Project description:CD47 is a ubiquitous cell surface receptor that directly regulates T cell immunity by interacting with its inhibitory ligand thrombospondin-1 and limits clearance of cells by phagocytes that express its counter-receptor signal-regulatory protein-?. Murine natural killer (NK) cells express higher levels of CD47 than other lymphocytes, but the role of CD47 in regulating NK cell homeostasis and immune function remains unclear. Cd47 -/- mice exhibited depletion of NK precursors in bone marrow, consistent with the antiphagocytic function of CD47. In contrast, antisense CD47 knockdown or gene disruption resulted in a dose dependent accumulation of immature and mature NK cells in spleen. Mature Cd47 -/- NK cells exhibited increased expression of NK effector and interferon gene signatures and an increased proliferative response to interleukin-15 in vitro. Cd47 -/- mice showed no defect in their early response to acute Armstrong lymphocytic choriomeningitis virus (LCMV) infection but were moderately impaired in controlling chronic Clone-13 LCMV infection, which was associated with depletion of splenic NK cells and loss of effector cytokine and interferon response gene expression in Cd47 -/- NK cells. Broad CD47-dependent differences in NK activation, survival, and exhaustion pathways were observed in NK cell transcriptional signatures in LCMV infected mice. These data identify CD47 as a cell-intrinsic and systemic regulator of NK cell homeostasis and NK cell function in responding to a viral infection.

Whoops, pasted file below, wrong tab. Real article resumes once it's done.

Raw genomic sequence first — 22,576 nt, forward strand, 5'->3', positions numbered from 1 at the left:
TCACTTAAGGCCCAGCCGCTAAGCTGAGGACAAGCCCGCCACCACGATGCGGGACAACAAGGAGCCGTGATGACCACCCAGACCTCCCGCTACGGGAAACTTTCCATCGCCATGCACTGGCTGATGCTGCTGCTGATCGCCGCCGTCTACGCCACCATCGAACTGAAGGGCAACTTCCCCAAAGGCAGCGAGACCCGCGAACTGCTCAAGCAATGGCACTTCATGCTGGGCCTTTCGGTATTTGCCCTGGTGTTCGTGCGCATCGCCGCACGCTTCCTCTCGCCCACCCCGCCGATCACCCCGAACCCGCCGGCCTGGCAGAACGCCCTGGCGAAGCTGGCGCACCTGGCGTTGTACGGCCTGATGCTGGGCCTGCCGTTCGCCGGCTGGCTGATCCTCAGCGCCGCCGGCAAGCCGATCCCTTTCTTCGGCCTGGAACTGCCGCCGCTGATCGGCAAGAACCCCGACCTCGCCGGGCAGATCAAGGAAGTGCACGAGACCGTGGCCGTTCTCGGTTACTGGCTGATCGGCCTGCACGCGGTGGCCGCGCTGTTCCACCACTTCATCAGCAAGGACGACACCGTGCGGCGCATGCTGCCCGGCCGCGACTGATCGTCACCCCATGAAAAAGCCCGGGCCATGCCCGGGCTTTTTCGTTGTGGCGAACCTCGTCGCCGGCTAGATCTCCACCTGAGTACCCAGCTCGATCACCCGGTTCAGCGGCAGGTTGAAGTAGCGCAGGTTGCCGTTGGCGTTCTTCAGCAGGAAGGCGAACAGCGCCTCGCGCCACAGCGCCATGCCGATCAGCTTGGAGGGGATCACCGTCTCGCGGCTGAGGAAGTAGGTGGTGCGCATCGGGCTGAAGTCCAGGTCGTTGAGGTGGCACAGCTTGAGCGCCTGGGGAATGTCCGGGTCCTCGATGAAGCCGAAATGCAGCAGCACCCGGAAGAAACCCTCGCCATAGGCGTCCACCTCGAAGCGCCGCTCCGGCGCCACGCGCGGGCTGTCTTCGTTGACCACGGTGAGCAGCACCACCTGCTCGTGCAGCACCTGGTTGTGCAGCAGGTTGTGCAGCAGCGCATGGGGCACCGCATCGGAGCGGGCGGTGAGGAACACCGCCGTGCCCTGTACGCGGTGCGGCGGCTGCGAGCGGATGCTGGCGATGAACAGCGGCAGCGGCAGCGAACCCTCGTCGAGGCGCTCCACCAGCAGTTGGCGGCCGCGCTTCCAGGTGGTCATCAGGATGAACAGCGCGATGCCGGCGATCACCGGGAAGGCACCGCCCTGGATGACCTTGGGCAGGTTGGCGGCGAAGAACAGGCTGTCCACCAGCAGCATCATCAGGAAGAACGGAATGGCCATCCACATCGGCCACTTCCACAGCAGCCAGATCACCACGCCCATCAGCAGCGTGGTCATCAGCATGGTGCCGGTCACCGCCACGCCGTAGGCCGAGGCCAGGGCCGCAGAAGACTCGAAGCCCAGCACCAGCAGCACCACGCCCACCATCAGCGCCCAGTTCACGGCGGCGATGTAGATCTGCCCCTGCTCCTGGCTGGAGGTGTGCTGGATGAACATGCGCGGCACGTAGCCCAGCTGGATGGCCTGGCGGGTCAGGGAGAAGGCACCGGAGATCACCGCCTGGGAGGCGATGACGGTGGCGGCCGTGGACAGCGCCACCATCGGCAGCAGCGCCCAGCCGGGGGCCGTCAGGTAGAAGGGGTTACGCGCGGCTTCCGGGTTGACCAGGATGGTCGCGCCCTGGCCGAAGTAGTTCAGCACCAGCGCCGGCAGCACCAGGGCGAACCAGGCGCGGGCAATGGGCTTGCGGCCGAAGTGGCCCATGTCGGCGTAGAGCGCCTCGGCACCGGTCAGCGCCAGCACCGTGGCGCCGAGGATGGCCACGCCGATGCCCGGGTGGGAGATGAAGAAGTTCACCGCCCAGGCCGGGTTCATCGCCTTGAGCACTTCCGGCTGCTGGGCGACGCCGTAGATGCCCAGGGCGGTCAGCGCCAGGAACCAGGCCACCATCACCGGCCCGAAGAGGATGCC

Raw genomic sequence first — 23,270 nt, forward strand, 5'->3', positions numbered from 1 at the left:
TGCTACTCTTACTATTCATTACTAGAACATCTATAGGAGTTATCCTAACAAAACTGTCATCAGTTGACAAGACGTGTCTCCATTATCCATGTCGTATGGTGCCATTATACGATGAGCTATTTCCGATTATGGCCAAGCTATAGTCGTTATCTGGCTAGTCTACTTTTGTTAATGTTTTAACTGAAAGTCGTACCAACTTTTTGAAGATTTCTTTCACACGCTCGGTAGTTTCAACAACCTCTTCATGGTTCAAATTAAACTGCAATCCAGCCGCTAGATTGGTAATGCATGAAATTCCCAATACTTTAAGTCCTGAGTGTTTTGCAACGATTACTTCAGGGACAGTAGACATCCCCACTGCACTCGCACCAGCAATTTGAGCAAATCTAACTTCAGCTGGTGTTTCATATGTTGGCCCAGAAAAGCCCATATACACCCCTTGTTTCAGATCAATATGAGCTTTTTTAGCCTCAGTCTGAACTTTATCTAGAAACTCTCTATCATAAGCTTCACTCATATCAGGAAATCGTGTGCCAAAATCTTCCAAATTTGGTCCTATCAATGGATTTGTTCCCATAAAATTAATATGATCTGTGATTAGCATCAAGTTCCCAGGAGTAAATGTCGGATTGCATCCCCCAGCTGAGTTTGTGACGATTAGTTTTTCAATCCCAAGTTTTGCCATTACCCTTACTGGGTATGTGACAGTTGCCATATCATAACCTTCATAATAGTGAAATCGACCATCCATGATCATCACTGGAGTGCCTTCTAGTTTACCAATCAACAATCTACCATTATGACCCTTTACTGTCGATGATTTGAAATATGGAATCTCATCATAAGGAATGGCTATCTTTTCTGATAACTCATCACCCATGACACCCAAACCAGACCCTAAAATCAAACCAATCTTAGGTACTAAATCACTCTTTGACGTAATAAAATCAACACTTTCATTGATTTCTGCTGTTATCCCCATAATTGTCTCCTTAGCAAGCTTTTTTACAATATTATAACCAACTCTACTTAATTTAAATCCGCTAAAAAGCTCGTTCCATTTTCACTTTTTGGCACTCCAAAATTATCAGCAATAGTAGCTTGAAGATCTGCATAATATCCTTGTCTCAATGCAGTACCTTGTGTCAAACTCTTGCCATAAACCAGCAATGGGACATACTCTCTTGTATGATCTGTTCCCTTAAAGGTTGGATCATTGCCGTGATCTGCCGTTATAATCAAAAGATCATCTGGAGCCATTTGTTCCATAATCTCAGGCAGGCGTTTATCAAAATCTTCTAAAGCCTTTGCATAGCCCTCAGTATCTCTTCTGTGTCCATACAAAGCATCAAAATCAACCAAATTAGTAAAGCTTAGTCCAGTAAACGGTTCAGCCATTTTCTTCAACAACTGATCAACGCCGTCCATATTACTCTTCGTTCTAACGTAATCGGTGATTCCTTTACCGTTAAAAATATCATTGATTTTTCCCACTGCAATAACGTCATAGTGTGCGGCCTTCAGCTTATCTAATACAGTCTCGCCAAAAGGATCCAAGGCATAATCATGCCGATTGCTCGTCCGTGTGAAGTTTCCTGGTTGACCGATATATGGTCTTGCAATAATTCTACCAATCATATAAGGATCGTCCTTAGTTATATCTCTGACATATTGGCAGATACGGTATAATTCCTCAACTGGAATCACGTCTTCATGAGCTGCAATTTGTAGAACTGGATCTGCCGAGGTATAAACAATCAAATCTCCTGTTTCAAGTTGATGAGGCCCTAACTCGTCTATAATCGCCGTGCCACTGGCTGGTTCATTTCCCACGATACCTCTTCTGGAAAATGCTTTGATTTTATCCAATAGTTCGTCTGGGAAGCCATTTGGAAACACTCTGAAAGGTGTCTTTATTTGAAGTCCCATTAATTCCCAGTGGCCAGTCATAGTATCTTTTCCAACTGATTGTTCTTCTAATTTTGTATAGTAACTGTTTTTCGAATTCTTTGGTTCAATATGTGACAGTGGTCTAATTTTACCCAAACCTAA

Project description:BACKGROUND:Lymphocytic choriomeningitis virus (LCMV) causes a variety of diseases, including asymptomatic infections, meningitis, and congenital infections in the fetus of infected mother. The development of a safe and effective vaccine against LCMV is imperative. This study aims to develop a new candidate vaccine against LCMV using a recombinant replication-incompetent rabies virus (RV) vector. METHODOLOGY/PRINCIPAL FINDINGS:In this study, we have generated a recombinant deficient RV expressing the LCMV glycoprotein precursor (GPC) (RV?P-LCMV/GPC) which is lacking the RV-P gene. RV?P-LCMV/GPC is able to propagate only in cells expressing the RV-P protein. In contrast, the LCMV-GPC can be expressed in general cells, which do not express RV-P protein. The ability of RV?P-LCMV/GPC to protect mice from LCMV infection and induce cellular immunity was assessed. Mice inoculated intraperitoneally with RV?P-LCMV/GPC showed higher survival rates (88.2%) than those inoculated with the parental recombinant RV-P gene-deficient RV (RV?P) (7.7%) following a LCMV challenge. Neutralizing antibody (NAb) against LCMV was not induced, even in the sera of surviving mice. CD8+ T-cell depletion significantly reduced the survival rates of RV?P-LCMV/GPC-inoculated mice after the LCMV challenge. These results suggest that CD8+ T cells play a major role in the observed protection against LCMV. In contrast, NAbs against RV were strongly induced in sera of mice inoculated with either RV?P-LCMV/GPC or RV?P. In safety tests, suckling mice inoculated intracerebrally with RV?P-LCMV/GPC showed no symptoms. CONCLUSIONS/SIGNIFICANCE:These results show RV?P-LCMV/GPC might be a promising candidate vaccine with dual efficacy, protecting against both RV and LCMV.